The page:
The 1989 Hermitage-Le Pavillon, which I have now had on four different occasions, is indeed one of the most extraordinary young wines I have ever tasted. It should last for 30-40 years. Only 600 cases were made. Yet I must admit that the 1990 Hermitage-Le Pavillon (also 600 cases) is as compelling as the 1989. It exhibits slightly less opulence, but more power and weight. Black-colored, with an extraordinary perfume of licorice, sweet blackcurrants, smoke, and minerals, it coats the palate with layer upon layer of decadently rich, super-concentrated, nearly viscous Syrah flavors. There is amazing glycerin, a chewy, unctuous texture, and phenomenal length. The tannins, which are considerable when analyzed, are virtually obscured by the massive quantities of fruit. I hope I live to see the day when Chapoutier's 1990 Hermitage-Le Pavillon, Chave's 1990 Hermitage, and Jaboulet's 1990 Hermitage-La Chapelle are fully mature! What a trio of wines these three producers have produced from this historic appellation! My best guess for the aging potential of the Hermitage-Le Pavillon is that it is more forward than both the Chave and Jaboulet Hermitages, but should you have the good fortune to find a bottle or two, do not open it for at least 7-10 years. It should last for 30-40 years. The young Michel Chapoutier continues his quest of cultivating his vineyards in an organic fashion, and turning out wines that reflect the soil, the grape, and the vintage. These concentrated (because of low yields) wines are made with minimal intervention by the winemaker. Chapoutier did extremely well with his northern Rhone vineyards in 1991. Last year I reported that Chapoutier had made a perfect wine from 70-80 year old vines that rendered only 14 hectoliters per hectare. Robert Parker, Wine Advocate # 84.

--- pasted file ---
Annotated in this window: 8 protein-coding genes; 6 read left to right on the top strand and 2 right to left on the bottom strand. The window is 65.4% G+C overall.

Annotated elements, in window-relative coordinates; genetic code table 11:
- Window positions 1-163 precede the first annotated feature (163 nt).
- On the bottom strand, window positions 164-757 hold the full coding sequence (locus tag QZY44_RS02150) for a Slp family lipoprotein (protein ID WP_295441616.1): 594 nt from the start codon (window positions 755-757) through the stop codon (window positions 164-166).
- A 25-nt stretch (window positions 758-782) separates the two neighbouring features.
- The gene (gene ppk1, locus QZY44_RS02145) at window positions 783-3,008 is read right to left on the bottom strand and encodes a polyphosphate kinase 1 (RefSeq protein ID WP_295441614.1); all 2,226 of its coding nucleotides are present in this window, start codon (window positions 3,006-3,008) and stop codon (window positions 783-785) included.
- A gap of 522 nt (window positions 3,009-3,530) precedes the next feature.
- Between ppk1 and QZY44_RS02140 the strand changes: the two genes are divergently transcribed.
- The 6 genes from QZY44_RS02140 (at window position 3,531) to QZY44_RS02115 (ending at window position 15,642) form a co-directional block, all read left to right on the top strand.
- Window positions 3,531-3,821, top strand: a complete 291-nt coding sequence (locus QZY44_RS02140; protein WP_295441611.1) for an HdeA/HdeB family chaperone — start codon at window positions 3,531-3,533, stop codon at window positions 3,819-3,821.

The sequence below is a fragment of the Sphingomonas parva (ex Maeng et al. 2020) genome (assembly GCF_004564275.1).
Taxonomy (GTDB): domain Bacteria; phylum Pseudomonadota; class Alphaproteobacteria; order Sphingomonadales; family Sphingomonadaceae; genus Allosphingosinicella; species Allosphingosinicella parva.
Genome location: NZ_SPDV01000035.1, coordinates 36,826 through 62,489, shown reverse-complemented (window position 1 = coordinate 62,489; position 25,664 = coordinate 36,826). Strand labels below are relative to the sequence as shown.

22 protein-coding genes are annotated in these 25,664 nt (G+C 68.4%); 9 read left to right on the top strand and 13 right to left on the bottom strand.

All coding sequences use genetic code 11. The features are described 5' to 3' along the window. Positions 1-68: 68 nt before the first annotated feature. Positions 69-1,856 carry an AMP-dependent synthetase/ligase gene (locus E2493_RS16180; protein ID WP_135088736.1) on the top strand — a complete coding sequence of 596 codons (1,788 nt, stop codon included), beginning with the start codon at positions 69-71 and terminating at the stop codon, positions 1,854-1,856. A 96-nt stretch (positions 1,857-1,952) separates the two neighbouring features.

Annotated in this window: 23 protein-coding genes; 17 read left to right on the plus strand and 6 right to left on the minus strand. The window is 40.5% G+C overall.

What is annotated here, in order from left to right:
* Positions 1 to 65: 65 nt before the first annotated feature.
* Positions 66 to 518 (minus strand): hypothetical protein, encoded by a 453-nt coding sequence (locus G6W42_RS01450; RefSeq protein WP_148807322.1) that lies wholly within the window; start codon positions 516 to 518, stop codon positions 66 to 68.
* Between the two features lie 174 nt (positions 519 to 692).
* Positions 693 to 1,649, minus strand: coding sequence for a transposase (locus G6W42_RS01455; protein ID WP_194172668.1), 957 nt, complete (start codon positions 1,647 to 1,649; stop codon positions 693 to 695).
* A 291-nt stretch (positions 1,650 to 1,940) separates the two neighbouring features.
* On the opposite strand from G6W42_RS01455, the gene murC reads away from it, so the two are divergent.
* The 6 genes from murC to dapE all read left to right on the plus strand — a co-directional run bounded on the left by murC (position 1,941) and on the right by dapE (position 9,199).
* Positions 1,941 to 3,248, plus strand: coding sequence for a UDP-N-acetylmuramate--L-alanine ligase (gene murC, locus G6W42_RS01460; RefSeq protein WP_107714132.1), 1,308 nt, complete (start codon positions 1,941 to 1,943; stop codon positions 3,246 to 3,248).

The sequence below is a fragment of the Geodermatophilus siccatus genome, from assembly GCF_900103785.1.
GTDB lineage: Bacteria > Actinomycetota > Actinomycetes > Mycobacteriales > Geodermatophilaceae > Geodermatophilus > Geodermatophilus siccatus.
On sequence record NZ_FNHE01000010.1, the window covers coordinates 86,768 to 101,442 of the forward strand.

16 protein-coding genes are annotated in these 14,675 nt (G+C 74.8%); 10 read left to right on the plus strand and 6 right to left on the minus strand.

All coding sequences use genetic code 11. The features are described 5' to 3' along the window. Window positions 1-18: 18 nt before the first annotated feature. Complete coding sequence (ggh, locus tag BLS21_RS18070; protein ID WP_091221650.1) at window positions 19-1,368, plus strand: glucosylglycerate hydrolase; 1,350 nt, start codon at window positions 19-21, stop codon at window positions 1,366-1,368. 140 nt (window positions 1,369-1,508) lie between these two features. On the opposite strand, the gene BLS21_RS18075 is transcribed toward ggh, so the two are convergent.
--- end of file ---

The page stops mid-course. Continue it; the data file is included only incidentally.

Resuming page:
Robert Parker Score: 100/100
|Bts||-||0 Immediate | 2 Marketplace||£438.00|
|Bts||-||0 Immediate | 1 Marketplace||Duty Paid||£438.00|